Mine hits back over West Coast aquifer
Kropz responds to environmentalists’ attempt to stop pumping
Kropz mining company says there will be “irreversible environmental damage” done to groundwater if it is forced by legal action to stop pumping water from the Elandsfontein aquifer on the West Coast.
Kropz, which is developing a phosphate mine on land adjacent to the West Coast National Park, which includes the sensitive Langebaan Lagoon, was reacting to an urgent interdict application filed in the Western Cape High Court by an environmental group.
Kropz spokesperson Michelle Lawrence said that if the mine were not allowed to pump water out of the aquifer, and then filter it back into the aquifer away from the pit, the open pit would flood and over time the sidewalls would erode.
“The volume of water will increase significantly and the water quality will deteriorate, negatively impacting groundwater,” Lawrence said.
She said Fanie Botha, one of Kropz’s groundwater specialists, had confirmed this.
“All groundwater monitoring we have done since we began the dewatering and recharge of the aquifer shows these actions are not having a negative impact on it,” Lawrence said.
She said Kropz had spent more than R6 million on groundwater studies and the Elandsfontein aquifer was being responsibly managed.
Kropz said the court application by the West Coast Environmental Protection Association (WCEPA) to have its water licence revoked had no grounds. However, the NGO claims that its appeal against the government’s issuing of the water use licence to the mine automatically suspended the licence until a decision on the appeal had been made. Kropz was therefore acting unlawfully by continuing to “dewater” – to pump water out of the aquifer to stop it filling up the mine.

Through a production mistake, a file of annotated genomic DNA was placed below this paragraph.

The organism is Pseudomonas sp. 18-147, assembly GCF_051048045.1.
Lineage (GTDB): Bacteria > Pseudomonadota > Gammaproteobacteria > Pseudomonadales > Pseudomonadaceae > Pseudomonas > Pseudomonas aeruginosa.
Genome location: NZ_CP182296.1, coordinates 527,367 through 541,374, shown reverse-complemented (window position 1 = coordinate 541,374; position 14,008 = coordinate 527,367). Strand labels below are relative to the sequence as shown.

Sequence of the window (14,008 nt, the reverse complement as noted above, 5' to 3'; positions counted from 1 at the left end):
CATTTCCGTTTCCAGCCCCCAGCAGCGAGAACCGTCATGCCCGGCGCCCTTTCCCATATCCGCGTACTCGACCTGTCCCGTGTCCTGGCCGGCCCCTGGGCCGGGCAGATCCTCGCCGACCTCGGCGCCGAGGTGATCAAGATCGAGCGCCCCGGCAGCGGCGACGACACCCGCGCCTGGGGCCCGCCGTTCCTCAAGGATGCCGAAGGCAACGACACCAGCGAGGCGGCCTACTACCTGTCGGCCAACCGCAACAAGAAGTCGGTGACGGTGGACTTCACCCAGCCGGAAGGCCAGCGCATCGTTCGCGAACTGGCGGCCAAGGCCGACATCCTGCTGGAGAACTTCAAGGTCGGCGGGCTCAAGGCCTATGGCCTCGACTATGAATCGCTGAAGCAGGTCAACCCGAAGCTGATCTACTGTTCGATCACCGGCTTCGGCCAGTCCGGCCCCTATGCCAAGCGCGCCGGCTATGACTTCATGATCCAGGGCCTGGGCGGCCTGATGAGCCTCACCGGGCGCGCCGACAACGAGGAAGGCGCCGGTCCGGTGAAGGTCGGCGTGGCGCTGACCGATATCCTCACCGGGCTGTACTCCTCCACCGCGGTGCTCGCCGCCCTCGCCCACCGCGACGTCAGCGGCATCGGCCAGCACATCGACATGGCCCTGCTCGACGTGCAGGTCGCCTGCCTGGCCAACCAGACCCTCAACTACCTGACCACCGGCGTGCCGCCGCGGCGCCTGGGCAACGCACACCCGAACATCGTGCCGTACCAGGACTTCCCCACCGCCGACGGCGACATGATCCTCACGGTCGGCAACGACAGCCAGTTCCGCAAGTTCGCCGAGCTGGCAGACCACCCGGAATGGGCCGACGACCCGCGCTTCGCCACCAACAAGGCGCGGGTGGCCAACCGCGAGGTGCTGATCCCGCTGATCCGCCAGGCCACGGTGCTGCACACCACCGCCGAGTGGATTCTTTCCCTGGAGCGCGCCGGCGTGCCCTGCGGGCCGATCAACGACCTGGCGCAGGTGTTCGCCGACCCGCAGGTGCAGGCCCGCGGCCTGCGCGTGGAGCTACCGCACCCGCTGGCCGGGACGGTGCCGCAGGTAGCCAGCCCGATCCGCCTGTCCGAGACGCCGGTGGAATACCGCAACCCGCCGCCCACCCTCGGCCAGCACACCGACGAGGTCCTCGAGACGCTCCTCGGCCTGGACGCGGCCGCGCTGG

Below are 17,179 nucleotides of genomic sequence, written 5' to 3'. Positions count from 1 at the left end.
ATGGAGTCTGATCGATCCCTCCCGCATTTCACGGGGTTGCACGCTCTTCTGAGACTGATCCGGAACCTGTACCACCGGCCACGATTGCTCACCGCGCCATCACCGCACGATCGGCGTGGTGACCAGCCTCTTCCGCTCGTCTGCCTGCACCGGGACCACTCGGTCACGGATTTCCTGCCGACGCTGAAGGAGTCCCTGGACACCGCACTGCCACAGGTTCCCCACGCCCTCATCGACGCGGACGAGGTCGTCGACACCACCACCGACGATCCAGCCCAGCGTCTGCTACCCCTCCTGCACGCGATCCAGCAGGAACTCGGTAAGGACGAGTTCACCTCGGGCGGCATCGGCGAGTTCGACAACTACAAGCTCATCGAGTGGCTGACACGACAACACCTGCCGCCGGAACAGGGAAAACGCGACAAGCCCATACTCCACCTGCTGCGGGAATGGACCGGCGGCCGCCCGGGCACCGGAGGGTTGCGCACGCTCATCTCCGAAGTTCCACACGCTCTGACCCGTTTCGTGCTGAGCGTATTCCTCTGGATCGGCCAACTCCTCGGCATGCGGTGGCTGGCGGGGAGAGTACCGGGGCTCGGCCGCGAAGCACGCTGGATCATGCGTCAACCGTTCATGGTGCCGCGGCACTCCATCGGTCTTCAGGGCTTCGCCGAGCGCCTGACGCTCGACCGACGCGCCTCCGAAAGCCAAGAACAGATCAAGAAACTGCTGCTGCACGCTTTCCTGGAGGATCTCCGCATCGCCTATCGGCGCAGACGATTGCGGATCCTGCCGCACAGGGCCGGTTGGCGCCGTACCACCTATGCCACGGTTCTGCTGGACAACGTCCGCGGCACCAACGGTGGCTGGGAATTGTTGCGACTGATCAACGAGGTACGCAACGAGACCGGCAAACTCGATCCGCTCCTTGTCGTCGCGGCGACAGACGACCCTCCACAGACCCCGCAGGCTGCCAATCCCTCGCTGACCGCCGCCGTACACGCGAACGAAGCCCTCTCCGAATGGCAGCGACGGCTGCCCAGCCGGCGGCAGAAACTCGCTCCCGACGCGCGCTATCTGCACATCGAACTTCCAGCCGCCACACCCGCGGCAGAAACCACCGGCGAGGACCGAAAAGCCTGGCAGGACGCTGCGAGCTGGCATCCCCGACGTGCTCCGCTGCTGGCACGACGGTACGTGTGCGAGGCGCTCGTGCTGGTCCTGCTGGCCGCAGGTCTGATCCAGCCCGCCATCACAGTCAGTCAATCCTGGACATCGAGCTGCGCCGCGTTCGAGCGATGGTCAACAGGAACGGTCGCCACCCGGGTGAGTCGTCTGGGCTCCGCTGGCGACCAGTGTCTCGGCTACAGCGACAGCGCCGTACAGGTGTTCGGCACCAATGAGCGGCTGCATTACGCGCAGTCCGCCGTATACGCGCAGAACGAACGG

WCEPA spokesperson Nicola Viljoen said that while halting dewatering might cause the pit to fill up and the sides to erode, there was no reason to believe this would cause any significant environmental harm. It might cost Kropz money to rectify, but Kropz had only itself to blame, she said.
“Kropz abandoned its application for environmental authorisation and recklessly started digging the pit before it had a water-use licence,” Viljoen said.
Kropz had created the situation it now wanted to rely on to justify continuing pumping out water from the aquifer.
Development of the phosphate mine, which began in January, was halted in August because of a substantial drop in the global phosphate price and for Kropz to change the processing plant to mine a shallower, lower grade phosphate deposit.
Kropz, the third respondent in the case, will oppose the court application. The minister and Department of Water Affairs and Sanitation, the first and second respondents, will not oppose the application.
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